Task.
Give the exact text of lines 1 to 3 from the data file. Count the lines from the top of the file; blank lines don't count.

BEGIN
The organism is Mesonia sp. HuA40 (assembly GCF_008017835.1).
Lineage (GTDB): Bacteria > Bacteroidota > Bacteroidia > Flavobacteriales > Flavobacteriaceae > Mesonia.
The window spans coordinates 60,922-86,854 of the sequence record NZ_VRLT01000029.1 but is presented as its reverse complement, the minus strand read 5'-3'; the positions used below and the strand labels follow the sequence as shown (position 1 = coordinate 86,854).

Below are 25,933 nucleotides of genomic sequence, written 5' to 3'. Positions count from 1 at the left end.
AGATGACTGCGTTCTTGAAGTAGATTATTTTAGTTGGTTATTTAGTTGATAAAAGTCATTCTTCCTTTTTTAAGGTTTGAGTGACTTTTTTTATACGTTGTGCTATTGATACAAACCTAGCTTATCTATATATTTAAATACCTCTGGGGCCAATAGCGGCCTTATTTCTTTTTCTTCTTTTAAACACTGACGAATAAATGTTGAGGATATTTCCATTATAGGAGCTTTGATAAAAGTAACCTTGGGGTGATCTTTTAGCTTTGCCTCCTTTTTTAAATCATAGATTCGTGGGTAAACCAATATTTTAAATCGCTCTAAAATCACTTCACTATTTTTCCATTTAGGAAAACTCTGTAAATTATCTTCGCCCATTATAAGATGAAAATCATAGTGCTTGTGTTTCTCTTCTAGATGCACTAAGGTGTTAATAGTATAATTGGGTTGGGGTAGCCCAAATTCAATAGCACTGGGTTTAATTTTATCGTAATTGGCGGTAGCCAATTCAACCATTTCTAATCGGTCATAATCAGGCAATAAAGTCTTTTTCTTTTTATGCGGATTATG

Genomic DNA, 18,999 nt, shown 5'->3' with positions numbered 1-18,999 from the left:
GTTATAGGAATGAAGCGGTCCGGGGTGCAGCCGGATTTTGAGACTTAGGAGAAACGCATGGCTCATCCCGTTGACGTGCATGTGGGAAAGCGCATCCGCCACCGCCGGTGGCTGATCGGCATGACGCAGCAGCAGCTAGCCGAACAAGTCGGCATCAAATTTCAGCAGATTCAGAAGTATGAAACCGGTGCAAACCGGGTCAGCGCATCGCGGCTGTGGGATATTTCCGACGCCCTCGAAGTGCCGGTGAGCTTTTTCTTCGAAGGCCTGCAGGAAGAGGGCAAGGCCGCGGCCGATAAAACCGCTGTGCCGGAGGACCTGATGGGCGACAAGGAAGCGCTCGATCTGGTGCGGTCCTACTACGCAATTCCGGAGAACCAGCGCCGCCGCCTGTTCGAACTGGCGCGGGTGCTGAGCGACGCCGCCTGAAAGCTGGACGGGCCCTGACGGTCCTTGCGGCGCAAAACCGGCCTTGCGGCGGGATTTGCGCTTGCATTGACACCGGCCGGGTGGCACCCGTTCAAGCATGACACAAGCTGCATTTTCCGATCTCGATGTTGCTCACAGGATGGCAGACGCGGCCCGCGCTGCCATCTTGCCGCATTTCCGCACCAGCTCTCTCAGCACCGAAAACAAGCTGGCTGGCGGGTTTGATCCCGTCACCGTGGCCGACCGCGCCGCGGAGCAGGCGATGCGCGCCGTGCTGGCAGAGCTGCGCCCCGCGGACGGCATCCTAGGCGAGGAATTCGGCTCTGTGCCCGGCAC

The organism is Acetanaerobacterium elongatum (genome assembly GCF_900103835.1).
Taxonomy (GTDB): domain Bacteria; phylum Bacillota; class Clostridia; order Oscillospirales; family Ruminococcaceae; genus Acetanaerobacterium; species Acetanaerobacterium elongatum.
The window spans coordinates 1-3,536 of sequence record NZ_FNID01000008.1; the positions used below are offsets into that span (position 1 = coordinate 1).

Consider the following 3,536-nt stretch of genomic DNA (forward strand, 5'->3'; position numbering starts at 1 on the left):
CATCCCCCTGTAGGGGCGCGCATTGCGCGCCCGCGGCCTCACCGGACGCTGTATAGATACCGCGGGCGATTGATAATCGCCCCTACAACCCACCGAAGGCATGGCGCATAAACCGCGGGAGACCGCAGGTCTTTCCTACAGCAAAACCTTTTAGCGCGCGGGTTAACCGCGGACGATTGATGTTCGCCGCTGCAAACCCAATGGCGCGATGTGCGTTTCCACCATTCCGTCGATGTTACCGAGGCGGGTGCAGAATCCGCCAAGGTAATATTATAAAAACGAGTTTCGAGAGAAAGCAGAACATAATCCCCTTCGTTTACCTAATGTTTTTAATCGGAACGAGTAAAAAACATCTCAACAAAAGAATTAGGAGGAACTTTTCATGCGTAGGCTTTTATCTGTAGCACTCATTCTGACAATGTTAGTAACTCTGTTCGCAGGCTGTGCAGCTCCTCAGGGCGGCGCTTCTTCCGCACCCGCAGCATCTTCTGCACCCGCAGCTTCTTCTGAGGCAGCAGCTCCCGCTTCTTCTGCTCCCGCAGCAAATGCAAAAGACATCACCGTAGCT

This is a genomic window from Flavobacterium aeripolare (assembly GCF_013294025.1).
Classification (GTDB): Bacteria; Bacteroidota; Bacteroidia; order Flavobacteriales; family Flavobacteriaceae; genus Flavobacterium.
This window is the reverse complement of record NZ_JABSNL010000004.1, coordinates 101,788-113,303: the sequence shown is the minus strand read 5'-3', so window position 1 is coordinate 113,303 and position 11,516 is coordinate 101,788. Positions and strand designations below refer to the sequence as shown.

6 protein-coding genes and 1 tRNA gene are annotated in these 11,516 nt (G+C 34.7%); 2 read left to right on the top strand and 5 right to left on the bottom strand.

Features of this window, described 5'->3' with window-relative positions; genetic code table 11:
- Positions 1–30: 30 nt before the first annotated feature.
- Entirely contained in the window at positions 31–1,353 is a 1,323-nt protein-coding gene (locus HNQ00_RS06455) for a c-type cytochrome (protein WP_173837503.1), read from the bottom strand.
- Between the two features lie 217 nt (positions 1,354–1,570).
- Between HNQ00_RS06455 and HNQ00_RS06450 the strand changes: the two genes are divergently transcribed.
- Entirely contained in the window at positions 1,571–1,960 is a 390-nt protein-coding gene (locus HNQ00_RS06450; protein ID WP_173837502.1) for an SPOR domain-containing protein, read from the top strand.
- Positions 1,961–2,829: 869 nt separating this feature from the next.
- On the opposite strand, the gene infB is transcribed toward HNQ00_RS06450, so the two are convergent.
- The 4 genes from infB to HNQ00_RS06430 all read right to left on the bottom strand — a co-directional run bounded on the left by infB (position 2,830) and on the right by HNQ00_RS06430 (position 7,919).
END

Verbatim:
The organism is Mesonia sp. HuA40 (assembly GCF_008017835.1).
Lineage (GTDB): Bacteria > Bacteroidota > Bacteroidia > Flavobacteriales > Flavobacteriaceae > Mesonia.
The window spans coordinates 60,922-86,854 of the sequence record NZ_VRLT01000029.1 but is presented as its reverse complement, the minus strand read 5'-3'; the positions used below and the strand labels follow the sequence as shown (position 1 = coordinate 86,854).